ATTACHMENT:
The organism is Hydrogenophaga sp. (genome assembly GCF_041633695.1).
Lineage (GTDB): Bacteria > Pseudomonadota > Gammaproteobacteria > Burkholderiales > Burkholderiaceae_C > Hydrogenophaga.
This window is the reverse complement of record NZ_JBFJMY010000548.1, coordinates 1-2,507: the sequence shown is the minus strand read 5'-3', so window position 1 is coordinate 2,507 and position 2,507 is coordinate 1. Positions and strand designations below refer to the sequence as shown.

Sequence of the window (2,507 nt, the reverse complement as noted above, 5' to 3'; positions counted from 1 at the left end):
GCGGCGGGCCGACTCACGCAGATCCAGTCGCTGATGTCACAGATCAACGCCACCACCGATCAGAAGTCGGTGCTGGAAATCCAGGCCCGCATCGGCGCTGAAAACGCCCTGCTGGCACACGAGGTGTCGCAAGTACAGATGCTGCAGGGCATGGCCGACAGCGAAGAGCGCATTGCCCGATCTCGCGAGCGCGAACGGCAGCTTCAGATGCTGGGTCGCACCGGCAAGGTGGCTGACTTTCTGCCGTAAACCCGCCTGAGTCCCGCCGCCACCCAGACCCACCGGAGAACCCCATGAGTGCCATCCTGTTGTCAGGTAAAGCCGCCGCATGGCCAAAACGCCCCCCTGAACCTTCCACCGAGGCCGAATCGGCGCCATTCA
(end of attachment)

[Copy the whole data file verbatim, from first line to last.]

The organism is Hydrogenophaga sp. (genome assembly GCF_041633695.1).
Lineage (GTDB): Bacteria > Pseudomonadota > Gammaproteobacteria > Burkholderiales > Burkholderiaceae_C > Hydrogenophaga.
This window is the reverse complement of record NZ_JBFJMY010000548.1, coordinates 1-2,507: the sequence shown is the minus strand read 5'-3', so window position 1 is coordinate 2,507 and position 2,507 is coordinate 1. Positions and strand designations below refer to the sequence as shown.

Sequence of the window (2,507 nt, the reverse complement as noted above, 5' to 3'; positions counted from 1 at the left end):
GCGGCGGGCCGACTCACGCAGATCCAGTCGCTGATGTCACAGATCAACGCCACCACCGATCAGAAGTCGGTGCTGGAAATCCAGGCCCGCATCGGCGCTGAAAACGCCCTGCTGGCACACGAGGTGTCGCAAGTACAGATGCTGCAGGGCATGGCCGACAGCGAAGAGCGCATTGCCCGATCTCGCGAGCGCGAACGGCAGCTTCAGATGCTGGGTCGCACCGGCAAGGTGGCTGACTTTCTGCCGTAAACCCGCCTGAGTCCCGCCGCCACCCAGACCCACCGGAGAACCCCATGAGTGCCATCCTGTTGTCAGGTAAAGCCGCCGCATGGCCAAAACGCCCCCCTGAACCTTCCACCGAGGCCGAATCGGCGCCATTCA